Or maybe you had a really busy day yesterday and you need a reward today, or perhaps you've got a hardcore day tomorrow and you need sustenance in preparation, or maybe it's your birthday, or your friends birthday....whatever, just make sure you make these, chuck chocolate at them and have a bloomin' good time. With Love and Cake.

Peanut Butter Pancakes
A few notes:
  • This is just my recipe for peanut butter pancakes split in half and cocoa added to one half. You could add cocoa to the whole thing and just have chocolate peanut butter pancakes without the layering and save a bowl.
  • I served mine with butter and the chopped Reese's Cups but I can imagine they would be scrumptious with Nutella or even chocolate sauce and ice cream.

Makes about 10, depending on how big you want them
You will need

A non-stick frying pan

250g self-raising Flour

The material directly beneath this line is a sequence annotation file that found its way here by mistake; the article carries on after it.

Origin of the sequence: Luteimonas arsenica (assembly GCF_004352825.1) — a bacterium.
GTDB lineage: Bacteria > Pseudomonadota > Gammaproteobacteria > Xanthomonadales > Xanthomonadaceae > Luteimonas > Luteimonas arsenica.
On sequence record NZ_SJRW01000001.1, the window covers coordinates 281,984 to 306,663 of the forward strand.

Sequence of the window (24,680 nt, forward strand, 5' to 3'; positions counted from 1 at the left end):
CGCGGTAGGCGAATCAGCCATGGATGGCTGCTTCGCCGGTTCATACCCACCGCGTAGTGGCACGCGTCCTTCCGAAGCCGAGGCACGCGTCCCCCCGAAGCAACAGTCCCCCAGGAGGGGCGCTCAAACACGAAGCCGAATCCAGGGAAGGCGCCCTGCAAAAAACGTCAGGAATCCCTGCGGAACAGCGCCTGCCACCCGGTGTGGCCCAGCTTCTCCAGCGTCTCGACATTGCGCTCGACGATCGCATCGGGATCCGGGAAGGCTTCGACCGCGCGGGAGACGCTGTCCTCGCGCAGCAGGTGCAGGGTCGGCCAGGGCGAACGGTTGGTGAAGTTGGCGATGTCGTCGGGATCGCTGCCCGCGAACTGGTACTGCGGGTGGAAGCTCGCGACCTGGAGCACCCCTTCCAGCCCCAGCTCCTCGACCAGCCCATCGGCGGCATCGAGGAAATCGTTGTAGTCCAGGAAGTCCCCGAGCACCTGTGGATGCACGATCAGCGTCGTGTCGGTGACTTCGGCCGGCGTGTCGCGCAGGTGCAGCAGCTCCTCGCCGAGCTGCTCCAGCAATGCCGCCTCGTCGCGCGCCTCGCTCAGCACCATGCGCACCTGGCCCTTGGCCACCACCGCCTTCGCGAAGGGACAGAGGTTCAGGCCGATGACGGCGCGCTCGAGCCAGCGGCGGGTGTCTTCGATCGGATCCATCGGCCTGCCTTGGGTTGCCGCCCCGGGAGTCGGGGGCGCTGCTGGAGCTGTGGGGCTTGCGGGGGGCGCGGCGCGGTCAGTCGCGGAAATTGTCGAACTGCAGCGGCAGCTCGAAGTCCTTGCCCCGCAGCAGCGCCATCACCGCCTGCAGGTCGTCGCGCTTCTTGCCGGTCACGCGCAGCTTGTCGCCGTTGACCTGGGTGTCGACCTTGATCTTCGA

2 tbsp sugar
1 tsp baking powder
1 cup milk
1 egg
2 heaped tbsp peanut butter
2 tbsp cocoa

  • Get your pan on a medium heat.
  • Pop the flour, sugar and baking powder into a bowl and give everything a stir.
  • Now whisk in the milk and egg, followed by the p. butter. You'll have quite a thick, stiff batter.
  • Now add half the batter to another bowl and stir the cocoa into one of the halves...adding a little milk if it gets too stiff to manage.
  • If you want a little help with non-stickness, grease your pan with a bit of butter.
  • Now spoon heaped tablespoons of the chocolate batter into the pan and on top of each add about the same amount of peanut butter batter.
  • Cook for a few minutes and when bubbles start to show on the up-facing surface, give the pancake a flip and cook for another few mins.
  • Keep in a warm oven while you get on with the rest.

Sunday, 22 September 2013

Coconut Oil Chocolate Chip Cookies.